item[LENGTH] vs. *item and malloc()

Discussion in 'C Programming' started by root, Aug 21, 2003.

  1. root

    root Guest

    Hello,
    I've been thinking about advantages and disadvantages of methods for
    storing strings and the like. For instance, I could be storing
    things from a configuration or filenames etc. into either char
    filename[n] or char *filename, allocating space for the later with
    malloc(strlen(x)) or something. What are the advntages/drawbacks of
    both methods? Clearly, there's always the chance of n in the first
    example not being enough or, on the other hand, much too large; this
    could either crash the program or make for a larger memory
    footprint. Then again, the second method, with call to malloc()
    (and maybe even strlen()), would probably slow the program down a
    little. However, the amount of time needed to do this is probably
    very low.
    Thus is there any rule one should follow in such situations?

    Thanks,
    andrej
    root, Aug 21, 2003
    #1
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  2. root

    Mike Wahler Guest

    root <> wrote in message
    news:...
    > Hello,
    > I've been thinking about advantages and disadvantages of methods for
    > storing strings and the like. For instance, I could be storing
    > things from a configuration or filenames etc. into either char
    > filename[n] or char *filename, allocating space for the later with
    > malloc(strlen(x)) or something. What are the advntages/drawbacks of
    > both methods? Clearly, there's always the chance of n in the first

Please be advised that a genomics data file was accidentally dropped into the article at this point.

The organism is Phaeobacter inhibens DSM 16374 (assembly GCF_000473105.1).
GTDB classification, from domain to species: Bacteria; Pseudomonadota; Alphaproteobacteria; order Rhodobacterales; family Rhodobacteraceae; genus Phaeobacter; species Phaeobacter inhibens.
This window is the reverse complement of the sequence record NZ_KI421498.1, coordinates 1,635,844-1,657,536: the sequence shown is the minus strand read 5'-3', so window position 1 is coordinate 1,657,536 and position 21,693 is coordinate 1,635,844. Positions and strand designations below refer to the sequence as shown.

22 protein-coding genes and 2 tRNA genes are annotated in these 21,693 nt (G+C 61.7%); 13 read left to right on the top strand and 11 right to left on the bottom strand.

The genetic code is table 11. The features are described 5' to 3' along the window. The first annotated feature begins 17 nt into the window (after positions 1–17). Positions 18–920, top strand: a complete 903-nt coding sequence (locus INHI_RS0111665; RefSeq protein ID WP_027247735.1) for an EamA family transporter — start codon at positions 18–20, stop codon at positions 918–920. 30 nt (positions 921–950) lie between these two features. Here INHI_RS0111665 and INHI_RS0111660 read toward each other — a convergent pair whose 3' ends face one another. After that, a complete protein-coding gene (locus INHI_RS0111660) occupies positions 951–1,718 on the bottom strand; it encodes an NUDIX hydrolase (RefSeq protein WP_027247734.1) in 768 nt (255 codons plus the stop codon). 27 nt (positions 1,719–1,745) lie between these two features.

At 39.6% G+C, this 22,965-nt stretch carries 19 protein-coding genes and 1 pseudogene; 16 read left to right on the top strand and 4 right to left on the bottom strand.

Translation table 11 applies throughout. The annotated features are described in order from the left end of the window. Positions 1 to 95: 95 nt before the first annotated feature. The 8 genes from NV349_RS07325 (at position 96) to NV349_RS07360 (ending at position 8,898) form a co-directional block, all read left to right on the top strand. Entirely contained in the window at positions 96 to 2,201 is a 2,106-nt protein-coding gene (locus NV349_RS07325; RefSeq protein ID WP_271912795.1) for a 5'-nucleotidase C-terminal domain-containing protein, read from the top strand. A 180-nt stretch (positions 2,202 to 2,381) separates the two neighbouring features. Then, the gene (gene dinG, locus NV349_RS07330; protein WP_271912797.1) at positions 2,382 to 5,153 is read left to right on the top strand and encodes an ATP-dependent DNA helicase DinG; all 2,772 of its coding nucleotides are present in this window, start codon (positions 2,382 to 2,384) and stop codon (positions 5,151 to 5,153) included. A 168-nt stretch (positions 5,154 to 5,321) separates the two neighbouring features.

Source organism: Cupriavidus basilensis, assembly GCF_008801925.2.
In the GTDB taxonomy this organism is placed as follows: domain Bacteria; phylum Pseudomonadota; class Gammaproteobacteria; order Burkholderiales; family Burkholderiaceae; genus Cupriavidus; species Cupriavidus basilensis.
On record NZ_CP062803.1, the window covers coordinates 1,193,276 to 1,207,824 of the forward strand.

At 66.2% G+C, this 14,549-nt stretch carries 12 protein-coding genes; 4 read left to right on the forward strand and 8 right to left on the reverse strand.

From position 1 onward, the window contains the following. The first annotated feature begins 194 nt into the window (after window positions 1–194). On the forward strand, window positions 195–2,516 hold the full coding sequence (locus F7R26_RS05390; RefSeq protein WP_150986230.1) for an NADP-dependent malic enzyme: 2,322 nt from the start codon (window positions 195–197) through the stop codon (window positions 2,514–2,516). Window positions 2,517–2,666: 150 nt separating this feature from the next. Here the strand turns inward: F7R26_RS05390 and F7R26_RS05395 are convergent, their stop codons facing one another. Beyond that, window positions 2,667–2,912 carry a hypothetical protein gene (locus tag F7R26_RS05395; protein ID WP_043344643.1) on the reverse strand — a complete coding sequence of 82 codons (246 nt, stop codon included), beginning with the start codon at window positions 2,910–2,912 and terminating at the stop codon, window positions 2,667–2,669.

> example not being enough or, on the other hand, much too large;


    Yes, that's a possible 'drawback' of fixed sized arrays.

    > this
    > could either crash the program


    No it would not.

    >or make for a larger memory
    > footprint.


    Yes, the 'footprint' might be larger than necessary in
    some cases. I'd only be concerned about this if 'footprint'
    is really a legitimate concern (e.g. with embedded systems).

    >Then again, the second method, with call to malloc()
    > (and maybe even strlen()), would probably slow the program down a
    > little.


    It might. But the difference in speed may or may not
    be noticable or significant.

    >However, the amount of time needed to do this is probably
    > very low.


    Might be, might not. This depends upon several factors,
    e.g. how often you do it, your operating system, the
    quality of your standard library, etc.

    > Thus is there any rule one should follow in such situations?


    There are no 'hard and fast' rules. I think a good 'guideline'
    is to use a fixed size array if you know your data will always
    fit and the 'wasted space' can be kept to a minimum (if that's
    a concern at all); and use dynamic allocation when you don't
    know what the size will be beforehand, or cannot tolerate any
    'waste' which a fixed sized array might entail.